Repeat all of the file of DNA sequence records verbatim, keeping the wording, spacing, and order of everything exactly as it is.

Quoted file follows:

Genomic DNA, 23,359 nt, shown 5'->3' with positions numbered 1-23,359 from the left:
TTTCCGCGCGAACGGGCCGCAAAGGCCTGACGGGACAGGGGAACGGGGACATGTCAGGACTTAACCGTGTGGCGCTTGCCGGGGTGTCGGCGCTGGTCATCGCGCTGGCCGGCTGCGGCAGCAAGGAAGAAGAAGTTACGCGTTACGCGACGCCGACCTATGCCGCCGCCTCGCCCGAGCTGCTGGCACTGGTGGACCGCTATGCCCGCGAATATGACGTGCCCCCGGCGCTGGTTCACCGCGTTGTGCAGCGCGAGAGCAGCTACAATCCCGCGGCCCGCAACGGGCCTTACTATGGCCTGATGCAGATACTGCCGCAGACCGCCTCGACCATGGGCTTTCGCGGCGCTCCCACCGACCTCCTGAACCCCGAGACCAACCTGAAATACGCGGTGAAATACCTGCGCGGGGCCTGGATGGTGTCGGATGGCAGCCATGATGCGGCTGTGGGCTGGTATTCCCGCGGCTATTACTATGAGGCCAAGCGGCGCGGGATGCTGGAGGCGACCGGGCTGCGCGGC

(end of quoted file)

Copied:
Genomic DNA, 23,359 nt, shown 5'->3' with positions numbered 1-23,359 from the left:
TTTCCGCGCGAACGGGCCGCAAAGGCCTGACGGGACAGGGGAACGGGGACATGTCAGGACTTAACCGTGTGGCGCTTGCCGGGGTGTCGGCGCTGGTCATCGCGCTGGCCGGCTGCGGCAGCAAGGAAGAAGAAGTTACGCGTTACGCGACGCCGACCTATGCCGCCGCCTCGCCCGAGCTGCTGGCACTGGTGGACCGCTATGCCCGCGAATATGACGTGCCCCCGGCGCTGGTTCACCGCGTTGTGCAGCGCGAGAGCAGCTACAATCCCGCGGCCCGCAACGGGCCTTACTATGGCCTGATGCAGATACTGCCGCAGACCGCCTCGACCATGGGCTTTCGCGGCGCTCCCACCGACCTCCTGAACCCCGAGACCAACCTGAAATACGCGGTGAAATACCTGCGCGGGGCCTGGATGGTGTCGGATGGCAGCCATGATGCGGCTGTGGGCTGGTATTCCCGCGGCTATTACTATGAGGCCAAGCGGCGCGGGATGCTGGAGGCGACCGGGCTGCGCGGC